McCOY, HICKEY: It needs to be revitalised through culture and arts and rent adjustments to assist new and inventive start-up ventures. All tourism needs to be incentivised to be environmentally restorative in practice. This is necessary in this time of climate heating and environmental degradation and can be an attraction. For example, the Finke Desert Race could have an electric vehicle section
NEWS: How should our national parks be managed to make them the tourist attraction they deserve to be?
TOMLINS: Banning fracking is vital for protecting national parks and tourism. Indigenous ranger programs are a great success and we should employ more Indigenous rangers and allow them to educate the public and other national parks’ staff.
McCOY, HICKEY: Feral animals and plants run amok in them while community people get downgraded by CDP’s useless activities. As so often requested by Aboriginal Custodians, I support getting them out there in important stewardship jobs that tune into their best spirit. Parks are under stress from climate heating, anything we can do to stop this e.g. ban fracking, clean energy, will help.,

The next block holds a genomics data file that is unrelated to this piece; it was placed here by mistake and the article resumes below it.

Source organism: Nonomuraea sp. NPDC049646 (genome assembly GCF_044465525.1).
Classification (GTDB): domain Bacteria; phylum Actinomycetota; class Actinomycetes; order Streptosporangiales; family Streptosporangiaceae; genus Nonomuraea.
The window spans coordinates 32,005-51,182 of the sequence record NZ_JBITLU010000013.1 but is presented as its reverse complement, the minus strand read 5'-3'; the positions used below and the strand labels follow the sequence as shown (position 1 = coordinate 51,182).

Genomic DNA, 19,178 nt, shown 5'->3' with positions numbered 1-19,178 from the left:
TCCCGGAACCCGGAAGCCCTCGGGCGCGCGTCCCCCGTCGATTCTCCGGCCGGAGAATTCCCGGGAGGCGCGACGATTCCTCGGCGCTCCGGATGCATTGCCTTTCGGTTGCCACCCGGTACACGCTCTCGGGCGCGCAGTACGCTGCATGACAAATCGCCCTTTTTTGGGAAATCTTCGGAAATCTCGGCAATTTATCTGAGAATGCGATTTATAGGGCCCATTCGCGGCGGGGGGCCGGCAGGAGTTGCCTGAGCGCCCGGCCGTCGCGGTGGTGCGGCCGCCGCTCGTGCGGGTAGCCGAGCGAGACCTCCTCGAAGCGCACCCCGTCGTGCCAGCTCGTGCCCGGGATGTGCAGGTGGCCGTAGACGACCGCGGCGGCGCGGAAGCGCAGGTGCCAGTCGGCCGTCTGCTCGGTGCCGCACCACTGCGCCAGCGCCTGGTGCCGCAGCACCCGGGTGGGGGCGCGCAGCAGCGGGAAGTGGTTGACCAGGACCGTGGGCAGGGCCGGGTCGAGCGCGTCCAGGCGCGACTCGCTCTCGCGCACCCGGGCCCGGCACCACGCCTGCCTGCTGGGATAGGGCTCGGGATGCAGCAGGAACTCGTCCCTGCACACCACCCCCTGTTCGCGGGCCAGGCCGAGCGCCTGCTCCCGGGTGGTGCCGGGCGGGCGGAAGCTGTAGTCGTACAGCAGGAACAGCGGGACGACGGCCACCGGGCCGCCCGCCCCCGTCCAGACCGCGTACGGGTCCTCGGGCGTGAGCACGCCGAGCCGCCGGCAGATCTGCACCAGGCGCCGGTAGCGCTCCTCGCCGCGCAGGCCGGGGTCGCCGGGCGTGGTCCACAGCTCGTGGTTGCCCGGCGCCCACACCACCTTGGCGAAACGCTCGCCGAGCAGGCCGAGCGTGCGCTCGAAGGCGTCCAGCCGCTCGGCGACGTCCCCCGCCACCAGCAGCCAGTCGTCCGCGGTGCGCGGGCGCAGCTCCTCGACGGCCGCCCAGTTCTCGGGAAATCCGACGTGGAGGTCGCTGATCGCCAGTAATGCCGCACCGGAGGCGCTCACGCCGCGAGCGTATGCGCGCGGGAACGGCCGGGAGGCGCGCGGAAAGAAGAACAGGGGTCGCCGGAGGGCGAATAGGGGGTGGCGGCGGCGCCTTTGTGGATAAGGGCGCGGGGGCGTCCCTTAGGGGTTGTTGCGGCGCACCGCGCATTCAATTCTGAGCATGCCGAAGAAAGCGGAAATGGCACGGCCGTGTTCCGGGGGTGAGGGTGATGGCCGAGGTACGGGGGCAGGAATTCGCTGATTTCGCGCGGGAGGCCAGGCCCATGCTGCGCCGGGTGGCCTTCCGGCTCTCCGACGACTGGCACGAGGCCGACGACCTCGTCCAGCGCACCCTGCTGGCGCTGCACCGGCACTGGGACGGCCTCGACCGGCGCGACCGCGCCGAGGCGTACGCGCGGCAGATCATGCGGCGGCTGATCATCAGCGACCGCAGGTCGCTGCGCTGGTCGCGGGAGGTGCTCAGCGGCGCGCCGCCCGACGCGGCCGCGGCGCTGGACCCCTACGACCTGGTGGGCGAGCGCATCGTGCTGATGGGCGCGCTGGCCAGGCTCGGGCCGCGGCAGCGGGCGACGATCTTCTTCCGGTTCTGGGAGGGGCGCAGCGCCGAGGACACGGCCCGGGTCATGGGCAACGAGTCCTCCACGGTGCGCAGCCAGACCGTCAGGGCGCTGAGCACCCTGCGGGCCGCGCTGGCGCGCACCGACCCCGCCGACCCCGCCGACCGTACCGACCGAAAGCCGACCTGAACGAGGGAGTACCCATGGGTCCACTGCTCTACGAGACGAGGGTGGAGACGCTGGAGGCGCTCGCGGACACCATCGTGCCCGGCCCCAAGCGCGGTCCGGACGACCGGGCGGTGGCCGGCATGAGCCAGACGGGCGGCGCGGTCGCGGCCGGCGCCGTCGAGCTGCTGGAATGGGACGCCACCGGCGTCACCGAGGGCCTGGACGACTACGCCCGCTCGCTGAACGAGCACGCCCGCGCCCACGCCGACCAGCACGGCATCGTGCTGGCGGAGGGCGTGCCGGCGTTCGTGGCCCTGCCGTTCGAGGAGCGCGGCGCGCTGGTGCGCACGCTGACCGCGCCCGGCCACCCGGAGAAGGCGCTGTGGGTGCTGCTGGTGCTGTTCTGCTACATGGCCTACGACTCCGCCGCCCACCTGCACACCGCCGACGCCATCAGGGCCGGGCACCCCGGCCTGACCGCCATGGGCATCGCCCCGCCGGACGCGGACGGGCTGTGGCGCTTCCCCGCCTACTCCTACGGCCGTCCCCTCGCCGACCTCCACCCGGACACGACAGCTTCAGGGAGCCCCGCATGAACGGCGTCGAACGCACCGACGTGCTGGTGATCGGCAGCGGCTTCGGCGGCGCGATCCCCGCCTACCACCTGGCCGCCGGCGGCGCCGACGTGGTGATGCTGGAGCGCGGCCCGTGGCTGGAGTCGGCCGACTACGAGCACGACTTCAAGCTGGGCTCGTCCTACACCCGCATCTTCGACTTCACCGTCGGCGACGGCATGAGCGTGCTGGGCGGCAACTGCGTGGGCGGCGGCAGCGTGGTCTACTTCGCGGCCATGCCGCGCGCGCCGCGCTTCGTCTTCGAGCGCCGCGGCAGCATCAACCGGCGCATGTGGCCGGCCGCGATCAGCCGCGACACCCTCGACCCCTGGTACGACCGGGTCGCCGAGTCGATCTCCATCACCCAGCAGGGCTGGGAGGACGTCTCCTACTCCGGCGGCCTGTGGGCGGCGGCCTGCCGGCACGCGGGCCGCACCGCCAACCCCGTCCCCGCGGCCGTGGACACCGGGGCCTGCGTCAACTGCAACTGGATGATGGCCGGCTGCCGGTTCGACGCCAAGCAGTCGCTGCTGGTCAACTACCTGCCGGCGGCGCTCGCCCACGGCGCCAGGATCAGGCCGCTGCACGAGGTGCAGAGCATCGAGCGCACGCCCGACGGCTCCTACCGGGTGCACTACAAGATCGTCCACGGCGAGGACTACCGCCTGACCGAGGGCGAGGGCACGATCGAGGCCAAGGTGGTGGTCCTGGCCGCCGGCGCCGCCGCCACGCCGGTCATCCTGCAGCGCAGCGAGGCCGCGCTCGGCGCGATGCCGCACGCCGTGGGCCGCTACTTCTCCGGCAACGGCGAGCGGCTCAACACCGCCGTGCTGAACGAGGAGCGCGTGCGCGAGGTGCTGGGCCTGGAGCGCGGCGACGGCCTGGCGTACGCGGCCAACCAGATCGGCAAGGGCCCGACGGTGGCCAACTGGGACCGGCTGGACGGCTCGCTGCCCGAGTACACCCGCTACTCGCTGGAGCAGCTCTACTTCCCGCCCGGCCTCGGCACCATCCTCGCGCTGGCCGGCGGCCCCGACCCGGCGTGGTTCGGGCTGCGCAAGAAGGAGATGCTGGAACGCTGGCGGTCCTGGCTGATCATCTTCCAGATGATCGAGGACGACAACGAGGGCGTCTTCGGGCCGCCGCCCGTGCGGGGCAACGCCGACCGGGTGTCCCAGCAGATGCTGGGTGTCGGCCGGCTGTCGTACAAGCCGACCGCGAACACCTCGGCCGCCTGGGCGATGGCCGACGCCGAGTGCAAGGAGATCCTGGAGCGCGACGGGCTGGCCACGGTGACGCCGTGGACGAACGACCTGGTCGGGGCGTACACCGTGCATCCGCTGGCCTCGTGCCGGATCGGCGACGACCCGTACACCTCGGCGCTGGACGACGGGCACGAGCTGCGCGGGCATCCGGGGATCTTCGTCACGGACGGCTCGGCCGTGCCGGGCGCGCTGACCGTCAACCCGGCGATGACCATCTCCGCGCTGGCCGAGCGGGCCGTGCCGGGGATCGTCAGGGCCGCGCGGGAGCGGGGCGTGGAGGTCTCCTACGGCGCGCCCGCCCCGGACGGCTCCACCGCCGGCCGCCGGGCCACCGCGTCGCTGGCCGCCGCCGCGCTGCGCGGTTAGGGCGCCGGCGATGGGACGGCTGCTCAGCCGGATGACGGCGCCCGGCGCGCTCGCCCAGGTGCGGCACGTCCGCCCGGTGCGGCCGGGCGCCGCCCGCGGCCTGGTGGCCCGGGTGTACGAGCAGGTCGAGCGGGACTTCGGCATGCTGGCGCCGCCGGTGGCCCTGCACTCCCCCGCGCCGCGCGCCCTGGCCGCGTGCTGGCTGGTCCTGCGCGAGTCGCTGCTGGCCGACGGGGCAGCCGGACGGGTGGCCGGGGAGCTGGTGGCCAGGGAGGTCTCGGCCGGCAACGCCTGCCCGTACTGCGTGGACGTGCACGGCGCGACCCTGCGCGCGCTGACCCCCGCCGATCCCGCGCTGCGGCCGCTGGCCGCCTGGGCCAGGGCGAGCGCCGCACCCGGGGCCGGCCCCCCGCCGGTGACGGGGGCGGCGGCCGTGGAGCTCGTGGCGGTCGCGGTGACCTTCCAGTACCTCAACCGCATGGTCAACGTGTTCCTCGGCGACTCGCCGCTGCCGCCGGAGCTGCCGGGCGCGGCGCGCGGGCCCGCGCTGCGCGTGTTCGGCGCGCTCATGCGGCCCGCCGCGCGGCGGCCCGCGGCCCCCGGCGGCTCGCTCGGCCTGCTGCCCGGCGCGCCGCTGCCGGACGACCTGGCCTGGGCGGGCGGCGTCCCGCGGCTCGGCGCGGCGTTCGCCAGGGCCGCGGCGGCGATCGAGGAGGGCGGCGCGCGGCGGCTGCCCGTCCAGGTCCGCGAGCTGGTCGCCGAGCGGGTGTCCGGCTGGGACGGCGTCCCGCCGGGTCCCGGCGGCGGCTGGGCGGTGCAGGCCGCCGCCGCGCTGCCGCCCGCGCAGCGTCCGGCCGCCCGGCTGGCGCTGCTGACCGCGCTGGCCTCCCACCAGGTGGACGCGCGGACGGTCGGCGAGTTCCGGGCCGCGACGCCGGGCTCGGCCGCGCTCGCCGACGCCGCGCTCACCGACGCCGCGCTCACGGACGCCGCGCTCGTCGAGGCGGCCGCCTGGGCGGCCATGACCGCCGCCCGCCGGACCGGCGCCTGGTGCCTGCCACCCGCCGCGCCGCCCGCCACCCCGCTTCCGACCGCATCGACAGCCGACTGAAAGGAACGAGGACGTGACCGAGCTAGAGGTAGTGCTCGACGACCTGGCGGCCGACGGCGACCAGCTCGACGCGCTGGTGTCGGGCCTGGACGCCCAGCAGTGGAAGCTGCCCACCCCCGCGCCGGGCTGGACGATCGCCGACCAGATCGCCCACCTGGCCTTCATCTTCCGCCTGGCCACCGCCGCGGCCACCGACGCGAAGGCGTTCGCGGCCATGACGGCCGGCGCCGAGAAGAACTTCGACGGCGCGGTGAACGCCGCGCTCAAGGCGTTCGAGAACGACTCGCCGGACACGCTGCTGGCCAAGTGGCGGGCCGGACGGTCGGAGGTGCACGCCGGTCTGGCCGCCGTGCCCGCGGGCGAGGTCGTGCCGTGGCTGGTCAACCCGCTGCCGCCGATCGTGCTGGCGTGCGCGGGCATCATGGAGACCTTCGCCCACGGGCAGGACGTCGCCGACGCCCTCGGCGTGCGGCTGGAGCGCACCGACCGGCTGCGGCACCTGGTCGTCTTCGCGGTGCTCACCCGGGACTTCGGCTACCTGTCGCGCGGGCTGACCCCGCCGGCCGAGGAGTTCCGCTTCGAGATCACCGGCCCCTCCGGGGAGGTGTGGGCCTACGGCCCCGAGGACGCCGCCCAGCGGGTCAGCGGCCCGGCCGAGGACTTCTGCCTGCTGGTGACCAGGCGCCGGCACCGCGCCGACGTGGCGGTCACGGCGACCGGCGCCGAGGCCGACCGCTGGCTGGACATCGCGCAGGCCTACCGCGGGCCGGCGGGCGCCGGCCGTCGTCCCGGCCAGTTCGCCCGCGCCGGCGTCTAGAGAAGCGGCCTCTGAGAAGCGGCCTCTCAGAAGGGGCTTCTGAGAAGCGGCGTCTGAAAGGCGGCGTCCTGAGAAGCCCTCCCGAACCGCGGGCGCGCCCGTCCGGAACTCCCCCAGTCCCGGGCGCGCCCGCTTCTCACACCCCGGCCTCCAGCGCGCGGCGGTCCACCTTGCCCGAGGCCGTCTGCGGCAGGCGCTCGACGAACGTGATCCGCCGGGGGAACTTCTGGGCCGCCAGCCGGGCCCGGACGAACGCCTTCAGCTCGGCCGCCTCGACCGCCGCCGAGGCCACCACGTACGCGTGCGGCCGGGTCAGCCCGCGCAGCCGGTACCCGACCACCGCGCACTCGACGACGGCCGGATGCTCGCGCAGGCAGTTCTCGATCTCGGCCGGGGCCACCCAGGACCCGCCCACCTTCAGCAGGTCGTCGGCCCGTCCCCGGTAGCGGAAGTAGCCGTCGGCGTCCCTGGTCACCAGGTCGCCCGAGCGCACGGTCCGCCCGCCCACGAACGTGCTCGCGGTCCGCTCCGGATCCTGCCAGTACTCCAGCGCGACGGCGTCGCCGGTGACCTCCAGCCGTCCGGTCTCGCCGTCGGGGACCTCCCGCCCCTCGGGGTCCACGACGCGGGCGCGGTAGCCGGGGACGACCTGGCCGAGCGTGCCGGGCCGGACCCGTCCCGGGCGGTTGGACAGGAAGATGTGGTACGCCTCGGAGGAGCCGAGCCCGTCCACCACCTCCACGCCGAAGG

NEWS: Will you make the national Aboriginal art gallery a reality? How?
TOMLINS: As an Arrernte Elder I support a National Aboriginal Art gallery in Alice Springs. I am not in a position to comment on the location as this is a decision for the custodians of any site.
McCOY, HICKEY: Site decisions will be led by Traditional Custodians of sites.
NEWS: Do you have plans for water management – exploration, fracking, recycling?
TOMLINS: The NT and Australian Greens policy is total ban on fracking. That’s all fracking. This is the only way to have long term protection of water. We live in a desert climate. I would then focus on basic issues of water security like installing 10-20,000 litre rainwater tanks on houses. Solar energy is an obvious solution for the Territory. This may need government subsidies.
McCOY, HICKEY: We need sound ecological management, reversing carbon pollution. Stopping fracking and other activities that do not care for water security. Water security is a prime policy of the NT Greens and we’ll legislate a right to safe drinking water in the NT.